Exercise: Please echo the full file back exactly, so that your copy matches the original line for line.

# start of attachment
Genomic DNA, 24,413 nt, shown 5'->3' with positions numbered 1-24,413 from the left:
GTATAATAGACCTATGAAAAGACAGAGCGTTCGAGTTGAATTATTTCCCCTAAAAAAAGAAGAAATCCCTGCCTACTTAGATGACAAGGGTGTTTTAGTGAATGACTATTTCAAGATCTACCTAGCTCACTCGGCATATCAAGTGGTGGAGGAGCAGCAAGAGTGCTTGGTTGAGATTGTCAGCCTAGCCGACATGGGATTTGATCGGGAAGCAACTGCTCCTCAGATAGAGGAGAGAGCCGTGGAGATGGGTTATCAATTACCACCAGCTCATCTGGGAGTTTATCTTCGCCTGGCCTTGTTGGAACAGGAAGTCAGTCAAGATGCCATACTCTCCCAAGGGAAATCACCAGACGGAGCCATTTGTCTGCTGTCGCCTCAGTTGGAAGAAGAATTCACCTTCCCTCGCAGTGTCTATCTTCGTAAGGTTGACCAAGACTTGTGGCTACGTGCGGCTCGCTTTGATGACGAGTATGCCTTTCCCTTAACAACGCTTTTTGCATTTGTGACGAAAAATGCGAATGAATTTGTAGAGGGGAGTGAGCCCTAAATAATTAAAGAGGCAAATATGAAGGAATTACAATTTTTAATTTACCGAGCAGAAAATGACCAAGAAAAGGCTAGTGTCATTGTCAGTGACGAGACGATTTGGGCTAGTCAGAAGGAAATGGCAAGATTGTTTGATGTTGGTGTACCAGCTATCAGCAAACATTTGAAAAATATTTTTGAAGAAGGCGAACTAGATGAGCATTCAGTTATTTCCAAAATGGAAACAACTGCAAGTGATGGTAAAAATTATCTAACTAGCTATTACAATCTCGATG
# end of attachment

Genomic DNA, 24,413 nt, shown 5'->3' with positions numbered 1-24,413 from the left:
GTATAATAGACCTATGAAAAGACAGAGCGTTCGAGTTGAATTATTTCCCCTAAAAAAAGAAGAAATCCCTGCCTACTTAGATGACAAGGGTGTTTTAGTGAATGACTATTTCAAGATCTACCTAGCTCACTCGGCATATCAAGTGGTGGAGGAGCAGCAAGAGTGCTTGGTTGAGATTGTCAGCCTAGCCGACATGGGATTTGATCGGGAAGCAACTGCTCCTCAGATAGAGGAGAGAGCCGTGGAGATGGGTTATCAATTACCACCAGCTCATCTGGGAGTTTATCTTCGCCTGGCCTTGTTGGAACAGGAAGTCAGTCAAGATGCCATACTCTCCCAAGGGAAATCACCAGACGGAGCCATTTGTCTGCTGTCGCCTCAGTTGGAAGAAGAATTCACCTTCCCTCGCAGTGTCTATCTTCGTAAGGTTGACCAAGACTTGTGGCTACGTGCGGCTCGCTTTGATGACGAGTATGCCTTTCCCTTAACAACGCTTTTTGCATTTGTGACGAAAAATGCGAATGAATTTGTAGAGGGGAGTGAGCCCTAAATAATTAAAGAGGCAAATATGAAGGAATTACAATTTTTAATTTACCGAGCAGAAAATGACCAAGAAAAGGCTAGTGTCATTGTCAGTGACGAGACGATTTGGGCTAGTCAGAAGGAAATGGCAAGATTGTTTGATGTTGGTGTACCAGCTATCAGCAAACATTTGAAAAATATTTTTGAAGAAGGCGAACTAGATGAGCATTCAGTTATTTCCAAAATGGAAACAACTGCAAGTGATGGTAAAAATTATCTAACTAGCTATTACAATCTCGATG